But the Republican governor’s office reversed course within hours, reportedly at the urging of House Speaker Robert A. DeLeo, a Democrat. It frustrated leadership at the Gun Owners Action League, the local National Rifle Association chapter that was already unhappy that Baker excluded gun retailers from a $10 million loan fund for small businesses.
“I believe we made the right decision,” Baker said Friday of the ban on gun retailers, though he declined to address it further. “I don’t speak to questions that are currently before the court.”
Attorney General Maura Healey, a Democrat who years earlier banned the sale of so-called copycat assault weapons in Massachusetts, weighed in, writing on Twitter that retailers and shooting ranges “are NOT essential businesses during a public health emergency.”
Then last week, a coalition including gun shops and advocacy groups sued Baker in federal court in a bid to allow shuttered firearm dealers to legally reopen.
The plaintiffs include Biewenga, who said he was told by representatives at Cape Cod Gun Works on April 3 that they couldn’t sell him a gun because of the ban. Biewenga and Warner said they were unnerved in recent months by a report of a burglary in their neighborhood and then, in the last few weeks of already heightened tension, people walking across their property abutting a wooded area of the Cape Cod National Seashore.
“It’s semi-secluded, and if you were going to pick a place out you wanted to rob, this would probably be the place,” Biewenga said of their home tucked at the end of a cul-de-sac.
Others in the lawsuit raised similar concerns. Michael McCarthy, a Boston resident and plaintiff, sought to buy a gun for the first time out of fears he would be “unable to protect himself and his family should the need arise and emergency services are unavailable,” according to the lawsuit.
Gun control advocates, however, have cautioned against the embrace of guns amid coronavirus fears.
“The fact is: a gun is not going to protect you from coronavirus,” said Jonathan Lowy, chief counsel for Brady, a gun violence prevention group. “However, a gun is going to greatly increase the risk that you or a loved one will be killed or injured in an unintentional shooting, in a domestic violence incident, in a suicide.”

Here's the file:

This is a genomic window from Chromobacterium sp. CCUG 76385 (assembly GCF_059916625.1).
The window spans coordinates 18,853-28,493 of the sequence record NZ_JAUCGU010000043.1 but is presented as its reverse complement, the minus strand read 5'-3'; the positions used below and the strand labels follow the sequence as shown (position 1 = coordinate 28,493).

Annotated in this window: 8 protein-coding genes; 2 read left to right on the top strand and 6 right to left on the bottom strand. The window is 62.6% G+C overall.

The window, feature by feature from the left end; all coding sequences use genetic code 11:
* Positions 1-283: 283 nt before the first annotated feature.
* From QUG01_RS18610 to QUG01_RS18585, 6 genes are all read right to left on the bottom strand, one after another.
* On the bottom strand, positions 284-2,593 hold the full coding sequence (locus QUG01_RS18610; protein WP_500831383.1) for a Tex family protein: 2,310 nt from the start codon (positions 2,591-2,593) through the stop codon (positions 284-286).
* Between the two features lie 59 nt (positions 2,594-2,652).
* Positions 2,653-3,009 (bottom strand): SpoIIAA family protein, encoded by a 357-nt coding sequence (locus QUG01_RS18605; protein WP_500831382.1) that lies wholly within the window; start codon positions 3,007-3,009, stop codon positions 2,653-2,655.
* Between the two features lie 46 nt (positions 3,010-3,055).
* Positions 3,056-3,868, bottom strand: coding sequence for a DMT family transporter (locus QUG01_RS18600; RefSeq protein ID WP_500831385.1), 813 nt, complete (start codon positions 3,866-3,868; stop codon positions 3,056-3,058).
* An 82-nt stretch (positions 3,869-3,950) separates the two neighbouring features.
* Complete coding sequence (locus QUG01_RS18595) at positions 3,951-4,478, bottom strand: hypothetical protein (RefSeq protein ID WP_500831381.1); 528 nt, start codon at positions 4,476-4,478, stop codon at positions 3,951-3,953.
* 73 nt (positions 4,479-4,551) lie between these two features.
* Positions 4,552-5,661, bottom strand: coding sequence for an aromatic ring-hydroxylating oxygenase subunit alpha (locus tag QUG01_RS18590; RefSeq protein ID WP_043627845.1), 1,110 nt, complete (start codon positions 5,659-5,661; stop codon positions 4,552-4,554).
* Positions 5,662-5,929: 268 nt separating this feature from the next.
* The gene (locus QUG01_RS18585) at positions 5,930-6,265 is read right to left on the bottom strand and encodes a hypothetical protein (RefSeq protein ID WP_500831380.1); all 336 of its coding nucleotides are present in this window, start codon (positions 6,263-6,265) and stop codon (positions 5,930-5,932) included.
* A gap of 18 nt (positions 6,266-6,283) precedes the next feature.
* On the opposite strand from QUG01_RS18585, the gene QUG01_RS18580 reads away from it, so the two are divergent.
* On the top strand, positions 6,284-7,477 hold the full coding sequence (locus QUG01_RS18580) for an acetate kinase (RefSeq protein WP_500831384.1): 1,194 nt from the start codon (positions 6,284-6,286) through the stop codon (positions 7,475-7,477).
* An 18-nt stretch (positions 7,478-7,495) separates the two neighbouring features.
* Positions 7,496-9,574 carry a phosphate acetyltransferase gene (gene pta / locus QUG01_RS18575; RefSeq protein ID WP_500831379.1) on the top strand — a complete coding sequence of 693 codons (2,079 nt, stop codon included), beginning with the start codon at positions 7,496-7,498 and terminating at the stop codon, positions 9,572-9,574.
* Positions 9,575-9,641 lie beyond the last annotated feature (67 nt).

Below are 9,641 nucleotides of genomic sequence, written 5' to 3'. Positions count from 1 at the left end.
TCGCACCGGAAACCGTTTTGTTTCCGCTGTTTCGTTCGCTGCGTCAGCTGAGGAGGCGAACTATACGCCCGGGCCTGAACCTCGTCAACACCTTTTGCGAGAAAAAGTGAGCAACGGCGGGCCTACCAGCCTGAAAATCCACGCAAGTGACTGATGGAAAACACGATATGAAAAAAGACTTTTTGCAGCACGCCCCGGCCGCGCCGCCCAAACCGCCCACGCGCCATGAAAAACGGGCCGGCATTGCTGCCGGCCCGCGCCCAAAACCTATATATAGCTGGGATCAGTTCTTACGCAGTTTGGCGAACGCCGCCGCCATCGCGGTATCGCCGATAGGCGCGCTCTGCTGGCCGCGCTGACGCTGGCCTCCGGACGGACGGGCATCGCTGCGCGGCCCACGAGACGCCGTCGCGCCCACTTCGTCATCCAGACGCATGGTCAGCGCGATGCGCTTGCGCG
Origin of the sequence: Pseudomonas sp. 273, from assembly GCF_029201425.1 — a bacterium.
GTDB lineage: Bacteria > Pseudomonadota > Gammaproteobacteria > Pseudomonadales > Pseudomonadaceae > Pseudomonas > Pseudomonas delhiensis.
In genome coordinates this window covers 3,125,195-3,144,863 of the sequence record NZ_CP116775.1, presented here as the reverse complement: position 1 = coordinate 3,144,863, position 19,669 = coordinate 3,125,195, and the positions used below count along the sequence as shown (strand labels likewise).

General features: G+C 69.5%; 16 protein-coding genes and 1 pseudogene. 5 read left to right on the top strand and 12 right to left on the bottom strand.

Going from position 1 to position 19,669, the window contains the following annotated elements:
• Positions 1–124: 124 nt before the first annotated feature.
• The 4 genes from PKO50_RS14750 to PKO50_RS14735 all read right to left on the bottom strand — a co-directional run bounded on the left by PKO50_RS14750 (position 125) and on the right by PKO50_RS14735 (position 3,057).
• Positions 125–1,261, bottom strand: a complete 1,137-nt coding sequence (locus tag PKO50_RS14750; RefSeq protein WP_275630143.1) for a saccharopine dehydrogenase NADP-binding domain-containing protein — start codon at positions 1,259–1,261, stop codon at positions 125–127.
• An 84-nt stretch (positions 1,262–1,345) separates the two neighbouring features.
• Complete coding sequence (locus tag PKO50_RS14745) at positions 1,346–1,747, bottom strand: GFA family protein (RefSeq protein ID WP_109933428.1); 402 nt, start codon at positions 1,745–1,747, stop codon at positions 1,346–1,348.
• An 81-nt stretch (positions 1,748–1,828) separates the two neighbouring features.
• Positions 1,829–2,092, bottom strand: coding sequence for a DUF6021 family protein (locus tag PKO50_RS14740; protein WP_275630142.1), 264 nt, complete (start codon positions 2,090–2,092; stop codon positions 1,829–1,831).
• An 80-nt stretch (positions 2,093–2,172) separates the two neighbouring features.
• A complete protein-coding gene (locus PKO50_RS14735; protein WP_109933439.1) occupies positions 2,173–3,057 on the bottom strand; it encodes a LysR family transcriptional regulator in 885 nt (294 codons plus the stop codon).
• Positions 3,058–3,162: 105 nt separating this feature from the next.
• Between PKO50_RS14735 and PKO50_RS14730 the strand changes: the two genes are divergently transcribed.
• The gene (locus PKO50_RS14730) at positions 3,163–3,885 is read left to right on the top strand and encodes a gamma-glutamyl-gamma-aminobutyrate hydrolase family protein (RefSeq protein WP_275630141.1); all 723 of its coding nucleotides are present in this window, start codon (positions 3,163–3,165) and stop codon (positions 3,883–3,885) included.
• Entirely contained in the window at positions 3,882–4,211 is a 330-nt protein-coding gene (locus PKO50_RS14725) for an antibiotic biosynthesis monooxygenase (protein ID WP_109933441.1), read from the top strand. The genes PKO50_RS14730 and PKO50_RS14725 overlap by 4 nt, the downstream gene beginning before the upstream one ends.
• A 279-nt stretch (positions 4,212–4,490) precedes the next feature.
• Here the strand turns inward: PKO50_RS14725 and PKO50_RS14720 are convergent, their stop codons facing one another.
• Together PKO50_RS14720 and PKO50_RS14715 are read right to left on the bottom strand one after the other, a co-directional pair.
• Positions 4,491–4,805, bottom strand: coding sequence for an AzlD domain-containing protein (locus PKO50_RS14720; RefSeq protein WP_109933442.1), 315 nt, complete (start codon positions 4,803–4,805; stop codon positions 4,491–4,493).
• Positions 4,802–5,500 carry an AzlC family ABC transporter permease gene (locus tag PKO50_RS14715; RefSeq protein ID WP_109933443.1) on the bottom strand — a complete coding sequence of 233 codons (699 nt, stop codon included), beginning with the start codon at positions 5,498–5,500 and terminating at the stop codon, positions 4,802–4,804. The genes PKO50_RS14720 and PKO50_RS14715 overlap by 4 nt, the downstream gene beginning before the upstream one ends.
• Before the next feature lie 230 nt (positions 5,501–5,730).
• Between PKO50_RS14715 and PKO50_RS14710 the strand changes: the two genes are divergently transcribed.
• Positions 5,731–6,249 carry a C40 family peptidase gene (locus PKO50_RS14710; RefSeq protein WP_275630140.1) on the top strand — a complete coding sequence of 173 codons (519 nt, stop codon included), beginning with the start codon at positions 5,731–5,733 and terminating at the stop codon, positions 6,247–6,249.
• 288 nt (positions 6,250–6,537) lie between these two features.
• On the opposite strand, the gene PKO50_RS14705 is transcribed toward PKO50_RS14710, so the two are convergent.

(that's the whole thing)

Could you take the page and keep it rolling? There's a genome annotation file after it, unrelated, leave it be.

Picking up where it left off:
Massachusetts’ own laws, combined with the new restrictions put in place late last month, also now complicate getting licensed. State law requires license applicants first take a safety course and then undergo background checks when applying. Then, a local police chief has weeks to decide whether to approve or deny the application.
The State Police’s firearm licensing bureau told instructors who provide safety courses that they’re not allowed to offer training classes, “whether in person or through virtual training” given the governor’s order, according to a letter GOAL obtained and shared with the Globe.
Jim Wallace, GOAL’s executive director, said even if an applicant was able to take a safety course beforehand and applied for a permit through local police, “they don’t want you coming in to do the fingerprinting,” given social distancing concerns.
Yet, it doesn’t stop some from thinking about preparing for a potential worst-case scenario. Bryan Pedlar, a 34-year-old Dallas transplant now living in Brighton, attributes his consideration of getting licensed to a “fatalistic thought process," and perhaps, his own roots.
Among friends here in Boston, "we’re all pretty much, ‘Gosh I miss brunch,’ and, ‘Man, it’s going to be great when this is over,’ ” Pedlar said. “And my folks are more along the lines of [the virus is a] Chinese conspiracy, and they’re going to invade. You get it from both directions.”
His parents, he said, still live in Texas. “They both have firearms at home.”
Laura Crimaldi of the Globe staff contributed to this report.